When I left for Paris I got 4 different messages from friends and family all with the same still from Disney’s Beauty and the Beast included. You know, this one, where Belle is swinging her way into a French library on a ladder, singing and on the prowl for new books.
Somewhat fitting, I’ll admit
It turns out that this is a fair representation of my time so far in Paris. You have to understand, Belle may not be my favorite Disney princess (for one thing, she stole my name. For another, Esmeralda has more grit), but I have always loved books more than anything. I’ve been known to walk around reading books, take baths reading books, ride a bike and rollerblade reading books. I can recite most of PG Wodehouse for you if you ask nicely enough, and have been known to cuddle with books at night as opposed to stuffed animals. They’ve always been a huge part of my life, but books have also always been an escape. They’ve gotten me through two divorces, multiple hurricanes, countless long car rides and chemistry classes and so many other moments I’ve been desperate to leave. So in a way, it surprised me that I found myself missing, even craving, books to read in Paris, the city of my dream escape. I just never expected to need them here, in a city where I planned on never wanting to miss a single view or night out. Turns out though, not only did I miss them, but Paris felt lonely as all get out without them.
Luckily, Paris may be the best city in the world to find books. This is a city that will not let you forget its literary tradition, which is only fair, since it’s a city made for reading, writing, and generally contemplating existence. Living among this much art and history will do that you, I figure. No matter where you go, some of the greatest authors in the world have left their footprints ahead of you. Not only have they written or smoked or drank endless cups of coffee in the same cafés and gardens that you are in, but their books are everywhere and available often for as little as 20 centimes, or about 40 cents. Paris is a city full of oddly specific bookshops, with specialties that range from collectible editions of TinTin to a selection of translations of F. Scott Fitzgerald to the Librairie Théâtrale right next door to my apartment, which offers an entire shelf of secondhand copies of Roméo et Juliette. Speaking of which, secondhand books are also widely and readily available here, not only from the green bouquiniste stands that line the Seine, but also in giant heaps outside every book store. Even the monolithic Gilbert, captain of literary industry (whose 7 or so locations can be found lining the streets opposite Nôtre Dame all the way to the Jardin de Luxembourg) puts endless copies of used books (à occasion or petit prix, as they’re called) alongside the new copies, meaning that my 11 schoolbooks for this semester cost me under 20 euros. These 11 books are in addition to the giant stack of books lent to me by my host mother, who has an extensive library herself and who, upon gauging my feminist leanings as appropriately radical, promptly bestowed upon me George Eliot, Virginia Woolf, Virginie Despentes, and letters from Calamity Jane, with the promise that we would discuss each in detail.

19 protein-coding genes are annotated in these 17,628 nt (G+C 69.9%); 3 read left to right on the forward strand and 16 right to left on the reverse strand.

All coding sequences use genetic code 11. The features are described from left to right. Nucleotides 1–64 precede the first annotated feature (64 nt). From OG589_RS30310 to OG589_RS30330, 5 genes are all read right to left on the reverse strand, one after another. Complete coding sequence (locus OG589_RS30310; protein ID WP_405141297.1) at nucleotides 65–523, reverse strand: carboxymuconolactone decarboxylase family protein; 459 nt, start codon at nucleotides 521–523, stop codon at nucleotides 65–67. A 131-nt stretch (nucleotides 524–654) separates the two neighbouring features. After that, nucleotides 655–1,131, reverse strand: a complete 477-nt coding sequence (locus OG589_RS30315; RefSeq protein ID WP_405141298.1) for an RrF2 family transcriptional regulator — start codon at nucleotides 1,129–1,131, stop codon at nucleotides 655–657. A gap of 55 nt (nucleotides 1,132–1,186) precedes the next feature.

This is all to say that, for those of who you have seen the movie, Woody Allen’s “Midnight In Paris” might actually be onto something. It feels like the authors who have lived here, whether they were born here or traveled here or were exiled here, have each left a little bit of breath, a pencil stub or signature, somewhere in this city, as well as all of their books. And it turns out that that’s how Paris has opened its gates for me. For now, not only is Paris home to Hemingway’s favorite bar, Sartre’s old classroom, Victor Hugo’s birthplace, Gertrude Stein’s grave, but it is also home to one small girl sitting by the Seine, reading from these people’s books, and finding that she might have found a place where she absolutely belongs after all.
Paris, in a nutshell (at an event at the Theater Library next door)
Inside Shakespeare and Co. bookstore, where pictures are technically not allowed, so this is an exclusive.
Père Lachaise Cemetery, where authors such as Oscar Wilde, Gertrude Stein, and Molière are buried.
The author and friend, right before kissing the grave of Oscar Wilde in Père Lachaise.
The library inside the Hôtel de Ville, one of the many libraries visited so far.
Reading in Place des Vosges, a park in Le Marais, the same district as Victor Hugo’s birthplace.
View of the Left Bank from my favorite place to read by the Seine.